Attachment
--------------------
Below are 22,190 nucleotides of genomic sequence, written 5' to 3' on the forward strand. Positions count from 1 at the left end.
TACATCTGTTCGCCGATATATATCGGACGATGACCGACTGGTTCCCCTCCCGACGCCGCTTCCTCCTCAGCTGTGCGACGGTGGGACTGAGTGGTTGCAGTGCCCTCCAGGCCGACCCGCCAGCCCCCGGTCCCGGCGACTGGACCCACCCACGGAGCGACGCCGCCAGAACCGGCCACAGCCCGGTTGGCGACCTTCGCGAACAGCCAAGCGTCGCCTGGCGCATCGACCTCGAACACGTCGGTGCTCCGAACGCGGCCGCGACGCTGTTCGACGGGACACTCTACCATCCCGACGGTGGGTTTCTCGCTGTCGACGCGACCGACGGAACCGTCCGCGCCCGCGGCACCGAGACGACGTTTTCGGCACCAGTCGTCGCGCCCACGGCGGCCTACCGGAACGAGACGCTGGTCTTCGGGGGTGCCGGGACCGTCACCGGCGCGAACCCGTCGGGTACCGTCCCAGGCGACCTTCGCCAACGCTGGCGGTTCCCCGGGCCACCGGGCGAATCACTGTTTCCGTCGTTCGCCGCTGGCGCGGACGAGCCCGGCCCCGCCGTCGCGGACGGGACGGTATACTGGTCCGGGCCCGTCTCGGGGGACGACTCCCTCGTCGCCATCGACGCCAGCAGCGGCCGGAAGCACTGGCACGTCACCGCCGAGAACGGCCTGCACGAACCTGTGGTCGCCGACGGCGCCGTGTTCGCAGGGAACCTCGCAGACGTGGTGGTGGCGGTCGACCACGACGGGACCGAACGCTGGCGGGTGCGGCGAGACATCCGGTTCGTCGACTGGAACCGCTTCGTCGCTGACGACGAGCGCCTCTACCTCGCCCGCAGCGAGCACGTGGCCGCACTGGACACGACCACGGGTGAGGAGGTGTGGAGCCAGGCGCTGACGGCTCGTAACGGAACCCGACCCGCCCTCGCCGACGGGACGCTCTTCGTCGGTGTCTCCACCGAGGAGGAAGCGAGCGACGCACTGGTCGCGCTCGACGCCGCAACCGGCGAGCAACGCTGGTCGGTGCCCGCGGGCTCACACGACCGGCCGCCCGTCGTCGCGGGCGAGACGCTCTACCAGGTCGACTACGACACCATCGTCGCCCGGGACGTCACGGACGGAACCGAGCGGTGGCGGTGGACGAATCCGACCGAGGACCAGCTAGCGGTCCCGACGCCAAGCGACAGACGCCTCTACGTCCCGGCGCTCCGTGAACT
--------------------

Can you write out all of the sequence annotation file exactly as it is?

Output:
Below are 22,190 nucleotides of genomic sequence, written 5' to 3' on the forward strand. Positions count from 1 at the left end.
TACATCTGTTCGCCGATATATATCGGACGATGACCGACTGGTTCCCCTCCCGACGCCGCTTCCTCCTCAGCTGTGCGACGGTGGGACTGAGTGGTTGCAGTGCCCTCCAGGCCGACCCGCCAGCCCCCGGTCCCGGCGACTGGACCCACCCACGGAGCGACGCCGCCAGAACCGGCCACAGCCCGGTTGGCGACCTTCGCGAACAGCCAAGCGTCGCCTGGCGCATCGACCTCGAACACGTCGGTGCTCCGAACGCGGCCGCGACGCTGTTCGACGGGACACTCTACCATCCCGACGGTGGGTTTCTCGCTGTCGACGCGACCGACGGAACCGTCCGCGCCCGCGGCACCGAGACGACGTTTTCGGCACCAGTCGTCGCGCCCACGGCGGCCTACCGGAACGAGACGCTGGTCTTCGGGGGTGCCGGGACCGTCACCGGCGCGAACCCGTCGGGTACCGTCCCAGGCGACCTTCGCCAACGCTGGCGGTTCCCCGGGCCACCGGGCGAATCACTGTTTCCGTCGTTCGCCGCTGGCGCGGACGAGCCCGGCCCCGCCGTCGCGGACGGGACGGTATACTGGTCCGGGCCCGTCTCGGGGGACGACTCCCTCGTCGCCATCGACGCCAGCAGCGGCCGGAAGCACTGGCACGTCACCGCCGAGAACGGCCTGCACGAACCTGTGGTCGCCGACGGCGCCGTGTTCGCAGGGAACCTCGCAGACGTGGTGGTGGCGGTCGACCACGACGGGACCGAACGCTGGCGGGTGCGGCGAGACATCCGGTTCGTCGACTGGAACCGCTTCGTCGCTGACGACGAGCGCCTCTACCTCGCCCGCAGCGAGCACGTGGCCGCACTGGACACGACCACGGGTGAGGAGGTGTGGAGCCAGGCGCTGACGGCTCGTAACGGAACCCGACCCGCCCTCGCCGACGGGACGCTCTTCGTCGGTGTCTCCACCGAGGAGGAAGCGAGCGACGCACTGGTCGCGCTCGACGCCGCAACCGGCGAGCAACGCTGGTCGGTGCCCGCGGGCTCACACGACCGGCCGCCCGTCGTCGCGGGCGAGACGCTCTACCAGGTCGACTACGACACCATCGTCGCCCGGGACGTCACGGACGGAACCGAGCGGTGGCGGTGGACGAATCCGACCGAGGACCAGCTAGCGGTCCCGACGCCAAGCGACAGACGCCTCTACGTCCCGGCGCTCCGTGAACT